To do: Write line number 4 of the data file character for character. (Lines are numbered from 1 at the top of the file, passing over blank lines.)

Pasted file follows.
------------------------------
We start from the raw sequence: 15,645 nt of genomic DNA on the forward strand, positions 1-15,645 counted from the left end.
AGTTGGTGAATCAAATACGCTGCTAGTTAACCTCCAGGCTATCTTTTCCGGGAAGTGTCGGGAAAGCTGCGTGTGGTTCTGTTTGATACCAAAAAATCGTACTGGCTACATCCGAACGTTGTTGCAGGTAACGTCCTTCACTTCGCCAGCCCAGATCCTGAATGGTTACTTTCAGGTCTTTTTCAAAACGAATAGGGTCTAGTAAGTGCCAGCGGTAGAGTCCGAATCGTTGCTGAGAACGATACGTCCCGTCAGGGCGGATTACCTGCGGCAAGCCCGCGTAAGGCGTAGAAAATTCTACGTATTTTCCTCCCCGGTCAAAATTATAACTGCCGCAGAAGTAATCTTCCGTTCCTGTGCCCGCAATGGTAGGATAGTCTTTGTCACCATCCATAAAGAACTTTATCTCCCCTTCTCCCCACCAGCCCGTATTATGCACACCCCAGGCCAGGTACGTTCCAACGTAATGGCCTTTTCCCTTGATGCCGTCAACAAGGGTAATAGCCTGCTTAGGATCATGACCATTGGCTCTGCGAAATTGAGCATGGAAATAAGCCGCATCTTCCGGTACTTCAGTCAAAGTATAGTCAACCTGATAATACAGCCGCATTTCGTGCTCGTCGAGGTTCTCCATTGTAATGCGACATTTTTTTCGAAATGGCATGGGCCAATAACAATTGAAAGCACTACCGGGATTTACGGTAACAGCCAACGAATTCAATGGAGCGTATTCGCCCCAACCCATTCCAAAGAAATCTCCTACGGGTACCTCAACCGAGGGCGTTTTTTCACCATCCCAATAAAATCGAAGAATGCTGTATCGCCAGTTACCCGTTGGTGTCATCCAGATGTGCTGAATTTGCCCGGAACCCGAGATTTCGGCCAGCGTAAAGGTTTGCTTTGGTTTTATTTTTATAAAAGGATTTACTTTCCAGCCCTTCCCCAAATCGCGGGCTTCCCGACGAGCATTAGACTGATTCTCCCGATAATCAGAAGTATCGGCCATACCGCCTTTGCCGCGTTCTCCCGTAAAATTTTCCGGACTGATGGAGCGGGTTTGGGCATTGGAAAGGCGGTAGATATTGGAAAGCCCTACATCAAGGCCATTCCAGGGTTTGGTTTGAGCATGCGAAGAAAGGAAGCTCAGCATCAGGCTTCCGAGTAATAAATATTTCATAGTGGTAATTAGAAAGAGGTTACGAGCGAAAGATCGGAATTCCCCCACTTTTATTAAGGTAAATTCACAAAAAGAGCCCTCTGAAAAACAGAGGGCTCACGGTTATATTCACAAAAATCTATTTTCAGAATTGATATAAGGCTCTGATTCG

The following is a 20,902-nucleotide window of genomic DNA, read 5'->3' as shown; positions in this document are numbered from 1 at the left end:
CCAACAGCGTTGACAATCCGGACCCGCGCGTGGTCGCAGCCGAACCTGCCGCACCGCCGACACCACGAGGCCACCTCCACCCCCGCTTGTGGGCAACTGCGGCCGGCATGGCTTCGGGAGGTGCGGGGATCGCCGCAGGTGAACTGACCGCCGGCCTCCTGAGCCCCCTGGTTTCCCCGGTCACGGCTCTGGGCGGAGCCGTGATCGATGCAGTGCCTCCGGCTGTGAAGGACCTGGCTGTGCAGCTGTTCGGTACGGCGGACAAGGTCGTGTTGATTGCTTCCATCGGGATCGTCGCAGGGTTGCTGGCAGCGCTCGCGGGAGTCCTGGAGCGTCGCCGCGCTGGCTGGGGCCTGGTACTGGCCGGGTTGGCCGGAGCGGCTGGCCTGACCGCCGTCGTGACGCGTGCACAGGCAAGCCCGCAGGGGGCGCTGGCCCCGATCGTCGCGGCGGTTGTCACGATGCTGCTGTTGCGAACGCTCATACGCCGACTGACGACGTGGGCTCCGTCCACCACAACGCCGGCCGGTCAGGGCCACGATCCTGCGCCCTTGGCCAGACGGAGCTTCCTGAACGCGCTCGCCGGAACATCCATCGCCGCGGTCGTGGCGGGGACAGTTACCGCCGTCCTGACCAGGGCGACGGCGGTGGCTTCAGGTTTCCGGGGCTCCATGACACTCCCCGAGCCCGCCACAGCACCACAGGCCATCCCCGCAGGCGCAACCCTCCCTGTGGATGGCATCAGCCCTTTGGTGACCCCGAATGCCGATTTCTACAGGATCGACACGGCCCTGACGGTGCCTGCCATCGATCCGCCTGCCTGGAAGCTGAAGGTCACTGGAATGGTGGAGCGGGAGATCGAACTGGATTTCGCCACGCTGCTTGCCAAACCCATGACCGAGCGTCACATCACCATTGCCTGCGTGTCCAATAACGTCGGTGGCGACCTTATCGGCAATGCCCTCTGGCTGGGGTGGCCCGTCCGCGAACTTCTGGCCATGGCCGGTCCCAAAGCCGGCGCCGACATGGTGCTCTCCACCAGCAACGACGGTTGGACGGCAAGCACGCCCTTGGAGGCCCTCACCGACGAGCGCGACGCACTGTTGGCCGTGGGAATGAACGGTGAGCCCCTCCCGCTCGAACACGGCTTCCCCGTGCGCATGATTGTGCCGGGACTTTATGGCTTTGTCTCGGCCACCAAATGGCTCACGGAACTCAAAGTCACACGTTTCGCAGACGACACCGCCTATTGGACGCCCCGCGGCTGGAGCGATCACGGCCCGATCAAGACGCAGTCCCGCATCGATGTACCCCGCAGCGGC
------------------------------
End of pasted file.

CCAACAGCGTTGACAATCCGGACCCGCGCGTGGTCGCAGCCGAACCTGCCGCACCGCCGACACCACGAGGCCACCTCCACCCCCGCTTGTGGGCAACTGCGGCCGGCATGGCTTCGGGAGGTGCGGGGATCGCCGCAGGTGAACTGACCGCCGGCCTCCTGAGCCCCCTGGTTTCCCCGGTCACGGCTCTGGGCGGAGCCGTGATCGATGCAGTGCCTCCGGCTGTGAAGGACCTGGCTGTGCAGCTGTTCGGTACGGCGGACAAGGTCGTGTTGATTGCTTCCATCGGGATCGTCGCAGGGTTGCTGGCAGCGCTCGCGGGAGTCCTGGAGCGTCGCCGCGCTGGCTGGGGCCTGGTACTGGCCGGGTTGGCCGGAGCGGCTGGCCTGACCGCCGTCGTGACGCGTGCACAGGCAAGCCCGCAGGGGGCGCTGGCCCCGATCGTCGCGGCGGTTGTCACGATGCTGCTGTTGCGAACGCTCATACGCCGACTGACGACGTGGGCTCCGTCCACCACAACGCCGGCCGGTCAGGGCCACGATCCTGCGCCCTTGGCCAGACGGAGCTTCCTGAACGCGCTCGCCGGAACATCCATCGCCGCGGTCGTGGCGGGGACAGTTACCGCCGTCCTGACCAGGGCGACGGCGGTGGCTTCAGGTTTCCGGGGCTCCATGACACTCCCCGAGCCCGCCACAGCACCACAGGCCATCCCCGCAGGCGCAACCCTCCCTGTGGATGGCATCAGCCCTTTGGTGACCCCGAATGCCGATTTCTACAGGATCGACACGGCCCTGACGGTGCCTGCCATCGATCCGCCTGCCTGGAAGCTGAAGGTCACTGGAATGGTGGAGCGGGAGATCGAACTGGATTTCGCCACGCTGCTTGCCAAACCCATGACCGAGCGTCACATCACCATTGCCTGCGTGTCCAATAACGTCGGTGGCGACCTTATCGGCAATGCCCTCTGGCTGGGGTGGCCCGTCCGCGAACTTCTGGCCATGGCCGGTCCCAAAGCCGGCGCCGACATGGTGCTCTCCACCAGCAACGACGGTTGGACGGCAAGCACGCCCTTGGAGGCCCTCACCGACGAGCGCGACGCACTGTTGGCCGTGGGAATGAACGGTGAGCCCCTCCCGCTCGAACACGGCTTCCCCGTGCGCATGATTGTGCCGGGACTTTATGGCTTTGTCTCGGCCACCAAATGGCTCACGGAACTCAAAGTCACACGTTTCGCAGACGACACCGCCTATTGGACGCCCCGCGGCTGGAGCGATCACGGCCCGATCAAGACGCAGTCCCGCATCGATGTACCCCGCAGCGGC